2018 Update: Work is now being done updating our Strategic Plan.
Download a copy of the Cary Memorial Library Strategic Plan.
Cary Memorial Library
2014 – 2017
Table of Contents
Mission, Themes, & Priorities 4
About Lexington 7
Strategic Planning Timeline 8
Staff Strategic Planning Committee
Ita Dennehy, Children’s Services
Jennifer Forgit, Teen Services
Cathie Ghorbani, Reference Services
Cynthia Johnson, Head of Reference
Helen Kingman, Circulation Services
Koren Stembridge, Director
Kathleen Quinlan, Assistant Director
Jennifer Webb, Bibliographic Services
Strategic Planning Consultant
Maureen Sullivan, Maureen Sullivan Associates
It is fitting that this Strategic Plan for the Cary Memorial Library was developed during the same 9-month period that marked the Town of Lexington’s 300th Anniversary Celebrations. It has truly been an inspiring time. As a community we have shown our appreciation for the individuals who shaped Lexington’s past, and we have participated in a multicultural celebration that reflects the diversity of today’s Lexington. I imagine many of us have considered how we continue these traditions and deliver a strong vibrant community into the hands of future generations.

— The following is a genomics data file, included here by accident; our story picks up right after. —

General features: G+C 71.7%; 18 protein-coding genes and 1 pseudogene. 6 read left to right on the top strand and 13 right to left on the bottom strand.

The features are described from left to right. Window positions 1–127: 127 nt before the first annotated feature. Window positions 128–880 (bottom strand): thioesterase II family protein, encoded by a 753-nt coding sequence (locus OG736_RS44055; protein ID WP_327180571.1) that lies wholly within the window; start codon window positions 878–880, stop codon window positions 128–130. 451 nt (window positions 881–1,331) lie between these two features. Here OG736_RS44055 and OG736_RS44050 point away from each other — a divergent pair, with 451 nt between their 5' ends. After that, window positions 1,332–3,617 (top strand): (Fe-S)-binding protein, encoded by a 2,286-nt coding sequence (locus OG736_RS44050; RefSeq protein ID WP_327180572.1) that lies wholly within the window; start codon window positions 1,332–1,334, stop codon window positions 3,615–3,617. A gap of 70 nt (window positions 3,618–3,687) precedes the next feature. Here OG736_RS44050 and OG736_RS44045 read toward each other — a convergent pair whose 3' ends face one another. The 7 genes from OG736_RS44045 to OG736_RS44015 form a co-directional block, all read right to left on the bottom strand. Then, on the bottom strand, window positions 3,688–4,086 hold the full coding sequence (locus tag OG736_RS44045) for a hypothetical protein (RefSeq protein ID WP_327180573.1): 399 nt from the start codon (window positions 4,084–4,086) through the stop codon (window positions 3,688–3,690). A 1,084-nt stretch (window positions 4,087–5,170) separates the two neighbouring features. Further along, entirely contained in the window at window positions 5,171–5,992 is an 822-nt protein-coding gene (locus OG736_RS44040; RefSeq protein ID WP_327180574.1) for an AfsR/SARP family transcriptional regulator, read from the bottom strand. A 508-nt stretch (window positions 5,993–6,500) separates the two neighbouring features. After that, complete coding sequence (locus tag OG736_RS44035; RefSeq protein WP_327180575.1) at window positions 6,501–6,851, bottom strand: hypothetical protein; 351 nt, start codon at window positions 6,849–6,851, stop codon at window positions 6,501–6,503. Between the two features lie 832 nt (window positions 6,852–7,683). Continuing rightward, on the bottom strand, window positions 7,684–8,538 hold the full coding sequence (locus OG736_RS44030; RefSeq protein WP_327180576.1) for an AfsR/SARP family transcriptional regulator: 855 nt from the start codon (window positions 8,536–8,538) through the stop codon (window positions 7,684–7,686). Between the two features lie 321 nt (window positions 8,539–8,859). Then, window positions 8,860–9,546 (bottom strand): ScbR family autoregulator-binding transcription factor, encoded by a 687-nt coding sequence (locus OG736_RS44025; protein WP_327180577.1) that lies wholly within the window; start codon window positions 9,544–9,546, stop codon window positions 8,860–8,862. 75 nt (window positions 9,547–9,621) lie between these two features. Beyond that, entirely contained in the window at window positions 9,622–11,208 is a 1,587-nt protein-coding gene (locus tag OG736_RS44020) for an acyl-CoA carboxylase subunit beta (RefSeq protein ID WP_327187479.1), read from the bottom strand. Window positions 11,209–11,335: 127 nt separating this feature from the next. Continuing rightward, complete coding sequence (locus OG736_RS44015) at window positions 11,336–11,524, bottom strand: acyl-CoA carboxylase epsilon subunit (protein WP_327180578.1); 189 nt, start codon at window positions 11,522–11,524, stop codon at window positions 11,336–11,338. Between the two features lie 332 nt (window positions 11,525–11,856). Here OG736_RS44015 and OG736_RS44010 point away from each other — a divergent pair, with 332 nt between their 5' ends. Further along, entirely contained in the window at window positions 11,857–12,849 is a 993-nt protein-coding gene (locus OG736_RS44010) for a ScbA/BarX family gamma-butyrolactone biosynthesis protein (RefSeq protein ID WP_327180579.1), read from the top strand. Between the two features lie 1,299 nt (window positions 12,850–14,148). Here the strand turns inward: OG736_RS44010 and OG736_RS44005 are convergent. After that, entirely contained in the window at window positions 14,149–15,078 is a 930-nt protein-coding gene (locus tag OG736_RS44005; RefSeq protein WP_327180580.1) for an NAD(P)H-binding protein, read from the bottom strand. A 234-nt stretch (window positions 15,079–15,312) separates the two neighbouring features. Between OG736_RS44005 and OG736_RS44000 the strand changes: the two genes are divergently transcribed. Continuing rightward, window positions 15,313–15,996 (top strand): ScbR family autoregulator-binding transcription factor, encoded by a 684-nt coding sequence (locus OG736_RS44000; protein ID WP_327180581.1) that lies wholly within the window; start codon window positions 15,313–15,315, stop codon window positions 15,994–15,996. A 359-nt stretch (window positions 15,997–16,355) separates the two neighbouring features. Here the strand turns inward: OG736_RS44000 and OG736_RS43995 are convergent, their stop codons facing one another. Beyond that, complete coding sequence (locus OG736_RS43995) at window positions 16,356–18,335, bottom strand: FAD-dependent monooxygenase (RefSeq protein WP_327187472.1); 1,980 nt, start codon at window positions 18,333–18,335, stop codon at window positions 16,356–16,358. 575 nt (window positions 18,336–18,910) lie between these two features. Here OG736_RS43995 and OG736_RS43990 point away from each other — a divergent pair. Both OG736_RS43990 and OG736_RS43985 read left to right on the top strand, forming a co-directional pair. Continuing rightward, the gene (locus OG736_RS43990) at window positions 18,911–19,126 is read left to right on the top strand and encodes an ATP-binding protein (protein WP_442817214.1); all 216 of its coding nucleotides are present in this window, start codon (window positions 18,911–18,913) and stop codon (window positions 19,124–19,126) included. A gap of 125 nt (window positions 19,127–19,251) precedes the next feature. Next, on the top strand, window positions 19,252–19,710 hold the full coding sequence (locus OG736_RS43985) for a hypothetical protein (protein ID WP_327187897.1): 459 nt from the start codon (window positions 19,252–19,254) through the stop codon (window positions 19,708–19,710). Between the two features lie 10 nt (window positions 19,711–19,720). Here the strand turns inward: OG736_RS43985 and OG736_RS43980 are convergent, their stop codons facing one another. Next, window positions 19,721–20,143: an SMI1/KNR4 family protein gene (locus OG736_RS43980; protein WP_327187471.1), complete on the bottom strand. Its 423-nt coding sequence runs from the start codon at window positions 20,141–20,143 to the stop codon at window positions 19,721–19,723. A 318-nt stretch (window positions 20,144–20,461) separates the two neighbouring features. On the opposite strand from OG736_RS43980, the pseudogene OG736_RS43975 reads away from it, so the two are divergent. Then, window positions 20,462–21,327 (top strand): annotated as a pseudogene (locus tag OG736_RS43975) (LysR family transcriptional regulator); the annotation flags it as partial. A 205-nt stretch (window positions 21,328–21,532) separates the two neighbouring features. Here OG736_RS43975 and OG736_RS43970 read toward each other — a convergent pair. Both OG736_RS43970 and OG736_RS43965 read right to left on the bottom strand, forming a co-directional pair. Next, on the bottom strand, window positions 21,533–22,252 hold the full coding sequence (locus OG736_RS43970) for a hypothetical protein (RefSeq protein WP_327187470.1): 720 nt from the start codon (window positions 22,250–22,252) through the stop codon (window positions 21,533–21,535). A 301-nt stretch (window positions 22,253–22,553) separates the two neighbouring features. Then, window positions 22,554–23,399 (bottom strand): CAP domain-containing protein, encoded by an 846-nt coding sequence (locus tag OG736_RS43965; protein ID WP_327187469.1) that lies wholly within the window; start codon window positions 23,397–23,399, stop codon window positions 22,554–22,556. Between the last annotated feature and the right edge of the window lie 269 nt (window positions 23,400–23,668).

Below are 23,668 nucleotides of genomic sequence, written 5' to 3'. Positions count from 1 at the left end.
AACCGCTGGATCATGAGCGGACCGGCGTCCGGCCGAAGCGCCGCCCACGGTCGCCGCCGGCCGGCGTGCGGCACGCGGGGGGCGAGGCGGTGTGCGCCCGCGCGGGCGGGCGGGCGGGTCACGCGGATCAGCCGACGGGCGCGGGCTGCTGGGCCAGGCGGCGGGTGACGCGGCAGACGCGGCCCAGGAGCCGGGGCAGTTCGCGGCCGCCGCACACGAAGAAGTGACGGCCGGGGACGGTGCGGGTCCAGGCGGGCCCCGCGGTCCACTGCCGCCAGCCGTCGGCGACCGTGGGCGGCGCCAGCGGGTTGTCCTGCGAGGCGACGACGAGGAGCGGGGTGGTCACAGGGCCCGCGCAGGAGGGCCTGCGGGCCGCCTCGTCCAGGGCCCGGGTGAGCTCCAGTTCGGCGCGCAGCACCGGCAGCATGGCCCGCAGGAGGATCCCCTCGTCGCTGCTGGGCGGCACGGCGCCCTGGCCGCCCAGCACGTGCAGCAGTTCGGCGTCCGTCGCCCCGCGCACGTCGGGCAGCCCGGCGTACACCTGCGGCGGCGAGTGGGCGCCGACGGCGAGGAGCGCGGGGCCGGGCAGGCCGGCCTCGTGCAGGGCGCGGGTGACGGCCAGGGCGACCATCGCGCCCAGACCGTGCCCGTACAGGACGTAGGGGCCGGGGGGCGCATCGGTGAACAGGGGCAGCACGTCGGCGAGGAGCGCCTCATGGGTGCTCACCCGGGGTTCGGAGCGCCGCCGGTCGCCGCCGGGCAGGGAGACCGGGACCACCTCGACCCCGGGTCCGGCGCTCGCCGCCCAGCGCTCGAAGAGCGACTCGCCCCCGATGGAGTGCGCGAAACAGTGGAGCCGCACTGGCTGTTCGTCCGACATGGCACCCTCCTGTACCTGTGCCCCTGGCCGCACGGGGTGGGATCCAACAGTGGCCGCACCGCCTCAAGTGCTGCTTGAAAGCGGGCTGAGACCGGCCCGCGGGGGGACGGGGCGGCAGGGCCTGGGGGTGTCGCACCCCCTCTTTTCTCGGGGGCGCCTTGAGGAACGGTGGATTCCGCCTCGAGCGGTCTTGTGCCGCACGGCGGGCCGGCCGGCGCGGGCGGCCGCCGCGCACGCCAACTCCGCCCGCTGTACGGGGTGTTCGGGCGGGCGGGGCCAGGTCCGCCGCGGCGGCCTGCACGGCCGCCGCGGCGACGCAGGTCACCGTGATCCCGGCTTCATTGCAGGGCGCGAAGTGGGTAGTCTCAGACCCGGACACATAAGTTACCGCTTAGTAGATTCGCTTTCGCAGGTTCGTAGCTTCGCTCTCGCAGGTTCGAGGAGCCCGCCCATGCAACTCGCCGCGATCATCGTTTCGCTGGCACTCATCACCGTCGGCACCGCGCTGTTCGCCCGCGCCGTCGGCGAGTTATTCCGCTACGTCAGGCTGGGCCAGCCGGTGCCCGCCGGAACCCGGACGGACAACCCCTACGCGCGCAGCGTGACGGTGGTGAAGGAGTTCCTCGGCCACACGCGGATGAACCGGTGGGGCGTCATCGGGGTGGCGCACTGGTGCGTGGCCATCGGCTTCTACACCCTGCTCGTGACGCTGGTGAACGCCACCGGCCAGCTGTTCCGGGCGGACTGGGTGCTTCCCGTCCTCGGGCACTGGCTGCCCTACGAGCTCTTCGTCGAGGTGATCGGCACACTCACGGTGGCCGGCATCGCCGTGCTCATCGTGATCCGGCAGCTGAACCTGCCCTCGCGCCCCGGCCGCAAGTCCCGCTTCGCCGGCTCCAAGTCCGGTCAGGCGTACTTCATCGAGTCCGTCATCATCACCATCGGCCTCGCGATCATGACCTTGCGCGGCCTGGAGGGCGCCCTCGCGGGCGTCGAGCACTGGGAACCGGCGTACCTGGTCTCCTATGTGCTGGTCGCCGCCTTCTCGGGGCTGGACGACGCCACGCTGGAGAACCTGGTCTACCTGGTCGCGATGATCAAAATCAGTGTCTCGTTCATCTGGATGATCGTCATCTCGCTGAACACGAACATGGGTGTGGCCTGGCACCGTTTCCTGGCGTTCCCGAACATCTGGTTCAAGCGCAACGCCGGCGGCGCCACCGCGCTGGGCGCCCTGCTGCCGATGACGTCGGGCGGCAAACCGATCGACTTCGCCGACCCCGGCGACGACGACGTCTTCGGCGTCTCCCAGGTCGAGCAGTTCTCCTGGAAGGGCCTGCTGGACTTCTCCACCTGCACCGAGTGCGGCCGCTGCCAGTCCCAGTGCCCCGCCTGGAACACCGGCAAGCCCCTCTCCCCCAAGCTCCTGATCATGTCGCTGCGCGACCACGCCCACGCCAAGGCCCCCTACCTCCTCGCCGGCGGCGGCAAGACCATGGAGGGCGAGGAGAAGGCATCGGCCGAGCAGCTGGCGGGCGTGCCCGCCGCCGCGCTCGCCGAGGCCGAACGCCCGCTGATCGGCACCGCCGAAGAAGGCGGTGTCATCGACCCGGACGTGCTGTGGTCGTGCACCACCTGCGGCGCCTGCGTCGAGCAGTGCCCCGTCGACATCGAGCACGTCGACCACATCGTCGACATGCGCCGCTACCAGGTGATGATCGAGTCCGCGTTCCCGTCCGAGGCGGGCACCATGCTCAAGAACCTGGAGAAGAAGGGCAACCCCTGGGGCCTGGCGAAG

This plan was also developed during a critical juncture in the history of public libraries. The publishing, information, and entertainment industries are changing, using digital, downloadable, and streaming methods to bring content directly to the consumer. The technology we use to access information has been reduced to the size of a deck of cards and has become ubiquitous in our lives. These changes have significant implications for libraries – indeed some have even questioned the need for libraries in the digital age. And yet there is something special about a public library. It is that “Third Place” that authors like Ray Oldenburg and Robert Putnam have written about and that we all need in our busy lives. It is where we can find trusted experts to help us find our way through the burgeoning labyrinth of information. The public library also remains one of the few places where individual privacy is protected and information is made freely accessible to all.